On Friday Russia for the first time will mark its new state holiday
On Friday Russia for the first time will mark its new state holiday - National Unity Day instituted in honour of Moscow's liberation from Polish invaders in 1612.
The initiators of the holiday were the Russian Orthodox Church and leaders of the country's main religious confessions. On December 29, 2004 President Vladimir Putin signed a federal law announcing the National Unity Day a day off.
November 4 is one of the most important dates in the Russian history. At the beginning of the 17th century a considerable part of the country was invaded by Polish-Lithuanian occupants. In 1611 territorial elder in Nizhny Novgorod Kuzma Minin called on the people to repel the aggressors and began to arm citizens. The people's forces were formed of small and medium noblemen. Small nationalities of Russia's Volga region and the North of Russia - Mari, Chuvashi, Komi and other peoples also took an active part in the resistance.
On November 4, 1612 people's troops under the command of Kuzma Minin and prince Dmitry Pozharsky stormed Kitai-Gorod thus liberating Moscow from Polish invaders. The Poles finally surrendered in several days and signed capitulation. This was the turning point in Russia’s history and the country’s total liberation followed the time of troubles. Since then this event became a symbol of unity of Russian peoples. In 1613 tsar Mikhail Fyodorovich Romanov instituted a holiday – Day of Moscow’s Liberation from Polish Invaders that was marked on November 4.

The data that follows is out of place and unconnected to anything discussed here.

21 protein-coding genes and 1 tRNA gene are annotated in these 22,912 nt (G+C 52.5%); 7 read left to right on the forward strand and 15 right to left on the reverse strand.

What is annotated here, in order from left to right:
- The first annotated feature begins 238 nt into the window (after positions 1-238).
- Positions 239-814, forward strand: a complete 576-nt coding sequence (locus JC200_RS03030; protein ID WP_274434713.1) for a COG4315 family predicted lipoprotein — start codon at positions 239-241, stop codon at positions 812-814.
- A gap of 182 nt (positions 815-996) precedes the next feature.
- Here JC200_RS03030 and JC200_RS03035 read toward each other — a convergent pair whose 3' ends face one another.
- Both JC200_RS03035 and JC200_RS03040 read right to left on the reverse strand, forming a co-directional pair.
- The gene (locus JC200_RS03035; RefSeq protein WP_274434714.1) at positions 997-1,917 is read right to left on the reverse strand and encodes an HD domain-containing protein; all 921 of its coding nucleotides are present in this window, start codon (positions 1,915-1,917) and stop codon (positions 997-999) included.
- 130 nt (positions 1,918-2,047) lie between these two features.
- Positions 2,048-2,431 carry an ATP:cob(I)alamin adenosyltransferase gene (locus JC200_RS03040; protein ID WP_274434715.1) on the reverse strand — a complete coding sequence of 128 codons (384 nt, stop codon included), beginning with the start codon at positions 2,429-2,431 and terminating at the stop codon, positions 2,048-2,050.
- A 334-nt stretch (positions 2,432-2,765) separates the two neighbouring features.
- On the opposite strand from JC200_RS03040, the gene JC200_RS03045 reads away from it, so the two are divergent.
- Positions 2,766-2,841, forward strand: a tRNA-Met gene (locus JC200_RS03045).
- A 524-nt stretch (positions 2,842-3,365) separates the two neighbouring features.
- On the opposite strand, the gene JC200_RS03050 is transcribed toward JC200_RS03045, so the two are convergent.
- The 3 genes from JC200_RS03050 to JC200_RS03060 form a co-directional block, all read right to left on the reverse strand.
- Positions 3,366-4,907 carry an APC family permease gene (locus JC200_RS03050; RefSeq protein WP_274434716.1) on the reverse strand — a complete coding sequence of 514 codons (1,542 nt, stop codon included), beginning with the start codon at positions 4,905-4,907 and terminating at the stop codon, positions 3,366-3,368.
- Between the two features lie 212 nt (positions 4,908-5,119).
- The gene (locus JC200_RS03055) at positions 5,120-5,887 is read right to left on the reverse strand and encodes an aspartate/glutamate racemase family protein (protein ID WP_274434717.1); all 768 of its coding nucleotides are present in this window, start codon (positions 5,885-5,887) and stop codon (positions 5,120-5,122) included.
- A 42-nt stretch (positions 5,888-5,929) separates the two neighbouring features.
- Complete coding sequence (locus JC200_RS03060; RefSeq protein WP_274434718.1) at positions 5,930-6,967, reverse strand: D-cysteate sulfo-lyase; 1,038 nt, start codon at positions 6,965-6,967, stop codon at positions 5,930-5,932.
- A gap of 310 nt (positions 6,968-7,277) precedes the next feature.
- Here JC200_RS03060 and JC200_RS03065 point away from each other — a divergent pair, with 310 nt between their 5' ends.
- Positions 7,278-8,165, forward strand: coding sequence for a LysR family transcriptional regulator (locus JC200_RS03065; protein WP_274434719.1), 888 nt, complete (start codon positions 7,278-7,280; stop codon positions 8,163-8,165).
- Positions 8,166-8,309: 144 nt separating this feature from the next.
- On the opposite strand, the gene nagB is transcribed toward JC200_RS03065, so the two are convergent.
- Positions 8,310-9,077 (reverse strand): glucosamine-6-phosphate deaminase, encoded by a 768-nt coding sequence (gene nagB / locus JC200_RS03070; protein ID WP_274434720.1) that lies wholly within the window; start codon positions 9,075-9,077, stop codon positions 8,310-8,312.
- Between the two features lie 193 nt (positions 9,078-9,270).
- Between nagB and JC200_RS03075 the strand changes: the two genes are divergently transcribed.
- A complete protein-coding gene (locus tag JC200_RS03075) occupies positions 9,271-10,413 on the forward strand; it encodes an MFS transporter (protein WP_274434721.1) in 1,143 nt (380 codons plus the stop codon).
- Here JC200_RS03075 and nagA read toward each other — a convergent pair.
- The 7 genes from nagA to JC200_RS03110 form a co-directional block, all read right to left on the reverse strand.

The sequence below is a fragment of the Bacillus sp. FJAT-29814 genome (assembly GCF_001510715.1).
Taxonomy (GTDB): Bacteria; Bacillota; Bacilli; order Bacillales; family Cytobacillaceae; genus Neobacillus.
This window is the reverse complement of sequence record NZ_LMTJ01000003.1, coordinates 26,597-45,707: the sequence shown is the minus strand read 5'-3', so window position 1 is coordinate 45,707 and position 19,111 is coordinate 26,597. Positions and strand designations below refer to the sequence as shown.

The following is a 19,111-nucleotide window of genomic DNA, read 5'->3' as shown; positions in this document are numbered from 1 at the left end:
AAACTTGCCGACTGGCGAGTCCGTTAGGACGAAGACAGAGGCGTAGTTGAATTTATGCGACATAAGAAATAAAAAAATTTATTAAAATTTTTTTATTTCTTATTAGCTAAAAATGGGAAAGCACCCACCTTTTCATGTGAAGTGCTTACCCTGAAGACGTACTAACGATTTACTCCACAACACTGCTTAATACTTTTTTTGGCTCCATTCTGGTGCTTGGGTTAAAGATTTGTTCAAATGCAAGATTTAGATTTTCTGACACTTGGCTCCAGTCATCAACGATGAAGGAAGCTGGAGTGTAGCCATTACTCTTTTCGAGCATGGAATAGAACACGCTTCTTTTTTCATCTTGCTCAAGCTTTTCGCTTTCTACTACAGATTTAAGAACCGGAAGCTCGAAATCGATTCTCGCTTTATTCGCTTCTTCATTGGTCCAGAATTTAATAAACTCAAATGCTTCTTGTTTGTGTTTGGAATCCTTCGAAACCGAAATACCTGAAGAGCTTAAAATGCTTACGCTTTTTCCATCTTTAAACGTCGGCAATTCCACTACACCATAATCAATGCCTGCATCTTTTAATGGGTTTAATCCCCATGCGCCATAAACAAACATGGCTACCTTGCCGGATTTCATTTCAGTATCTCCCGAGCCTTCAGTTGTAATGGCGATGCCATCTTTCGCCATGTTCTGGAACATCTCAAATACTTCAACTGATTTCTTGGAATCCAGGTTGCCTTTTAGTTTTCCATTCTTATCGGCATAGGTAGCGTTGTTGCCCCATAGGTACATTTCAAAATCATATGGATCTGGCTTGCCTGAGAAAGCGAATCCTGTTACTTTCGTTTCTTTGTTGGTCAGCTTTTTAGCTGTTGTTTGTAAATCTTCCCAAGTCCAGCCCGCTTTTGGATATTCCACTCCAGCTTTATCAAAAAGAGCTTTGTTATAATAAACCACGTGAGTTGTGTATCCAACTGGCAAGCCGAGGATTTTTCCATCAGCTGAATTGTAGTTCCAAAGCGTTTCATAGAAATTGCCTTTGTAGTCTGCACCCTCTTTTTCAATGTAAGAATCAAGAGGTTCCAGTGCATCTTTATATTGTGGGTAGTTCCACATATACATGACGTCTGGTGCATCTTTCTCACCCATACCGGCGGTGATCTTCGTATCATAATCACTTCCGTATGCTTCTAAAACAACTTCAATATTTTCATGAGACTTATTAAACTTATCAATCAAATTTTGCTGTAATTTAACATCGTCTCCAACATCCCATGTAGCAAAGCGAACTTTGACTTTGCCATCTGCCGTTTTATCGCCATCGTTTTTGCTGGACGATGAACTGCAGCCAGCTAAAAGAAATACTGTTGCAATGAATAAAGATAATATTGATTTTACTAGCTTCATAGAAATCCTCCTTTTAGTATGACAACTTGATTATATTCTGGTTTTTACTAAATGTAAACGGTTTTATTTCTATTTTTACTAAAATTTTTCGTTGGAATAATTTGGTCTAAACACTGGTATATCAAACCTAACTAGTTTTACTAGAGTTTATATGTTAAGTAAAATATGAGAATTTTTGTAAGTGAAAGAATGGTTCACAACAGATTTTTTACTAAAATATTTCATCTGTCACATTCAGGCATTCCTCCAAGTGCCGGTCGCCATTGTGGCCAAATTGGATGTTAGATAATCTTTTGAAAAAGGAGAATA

From 1649 the Kazan Icon of the Mother of God day was celebrated in Russia on the order of tsar Alexei Mikhailovich. The icon was sent from Kazan to prince Dmitry Pozharsky and became the guardian of citizens-in-arms – Russian people’s forces came out for action from the Nizhny Novgorod Kremlin walls in January 1612, with the icon the troops came to the Holy Trinity-St. Sergius Laura in the summer and liberated Moscow with the icon. To this day November 4 is marked in Russia as the Orthodox holiday of the Kazan Icon of the Mother of God.
The feat of the Russian people was perpetuated in 1818 by a decree of Emperor Alexander I. A monument to Minin and Pozharsky created by celebrated sculptor, Academician Ivan Martos was placed on Moscow’s Red Square. It was the first in Russia monument erected not to the tsar or military commander, but to national heroes.
Initially it was planned to place the monument in Nizhny Novgorod. Two hundred years after that the idea became a reality – a festive ceremony of unveiling the monument to Minin and Pozahrsky will be held in the city on Friday. It is a replica of the monument in Moscow.